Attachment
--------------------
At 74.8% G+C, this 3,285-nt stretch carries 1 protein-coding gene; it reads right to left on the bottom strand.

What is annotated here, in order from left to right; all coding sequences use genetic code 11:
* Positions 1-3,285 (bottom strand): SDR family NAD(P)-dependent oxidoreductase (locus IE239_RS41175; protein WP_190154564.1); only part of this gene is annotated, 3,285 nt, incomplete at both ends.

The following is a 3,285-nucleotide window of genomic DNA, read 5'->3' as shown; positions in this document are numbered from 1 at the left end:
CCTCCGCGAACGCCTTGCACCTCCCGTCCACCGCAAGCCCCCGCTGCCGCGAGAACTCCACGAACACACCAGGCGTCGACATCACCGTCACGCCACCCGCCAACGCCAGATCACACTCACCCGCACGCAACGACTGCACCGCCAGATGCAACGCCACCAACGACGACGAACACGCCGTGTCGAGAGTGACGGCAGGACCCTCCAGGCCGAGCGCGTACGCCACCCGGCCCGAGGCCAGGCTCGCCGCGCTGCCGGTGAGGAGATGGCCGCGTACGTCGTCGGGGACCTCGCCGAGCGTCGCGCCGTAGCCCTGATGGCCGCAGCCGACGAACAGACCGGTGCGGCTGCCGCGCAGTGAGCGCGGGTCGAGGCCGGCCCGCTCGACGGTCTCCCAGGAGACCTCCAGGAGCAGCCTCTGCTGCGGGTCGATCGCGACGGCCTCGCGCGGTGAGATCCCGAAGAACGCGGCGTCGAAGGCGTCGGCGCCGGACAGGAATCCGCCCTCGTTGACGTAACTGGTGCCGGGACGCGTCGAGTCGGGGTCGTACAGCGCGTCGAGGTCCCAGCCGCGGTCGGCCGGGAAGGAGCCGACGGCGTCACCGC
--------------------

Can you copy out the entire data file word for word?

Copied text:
At 74.8% G+C, this 3,285-nt stretch carries 1 protein-coding gene; it reads right to left on the bottom strand.

What is annotated here, in order from left to right; all coding sequences use genetic code 11:
* Positions 1-3,285 (bottom strand): SDR family NAD(P)-dependent oxidoreductase (locus IE239_RS41175; protein WP_190154564.1); only part of this gene is annotated, 3,285 nt, incomplete at both ends.

The following is a 3,285-nucleotide window of genomic DNA, read 5'->3' as shown; positions in this document are numbered from 1 at the left end:
CCTCCGCGAACGCCTTGCACCTCCCGTCCACCGCAAGCCCCCGCTGCCGCGAGAACTCCACGAACACACCAGGCGTCGACATCACCGTCACGCCACCCGCCAACGCCAGATCACACTCACCCGCACGCAACGACTGCACCGCCAGATGCAACGCCACCAACGACGACGAACACGCCGTGTCGAGAGTGACGGCAGGACCCTCCAGGCCGAGCGCGTACGCCACCCGGCCCGAGGCCAGGCTCGCCGCGCTGCCGGTGAGGAGATGGCCGCGTACGTCGTCGGGGACCTCGCCGAGCGTCGCGCCGTAGCCCTGATGGCCGCAGCCGACGAACAGACCGGTGCGGCTGCCGCGCAGTGAGCGCGGGTCGAGGCCGGCCCGCTCGACGGTCTCCCAGGAGACCTCCAGGAGCAGCCTCTGCTGCGGGTCGATCGCGACGGCCTCGCGCGGTGAGATCCCGAAGAACGCGGCGTCGAAGGCGTCGGCGCCGGACAGGAATCCGCCCTCGTTGACGTAACTGGTGCCGGGACGCGTCGAGTCGGGGTCGTACAGCGCGTCGAGGTCCCAGCCGCGGTCGGCCGGGAAGGAGCCGACGGCGTCACCGC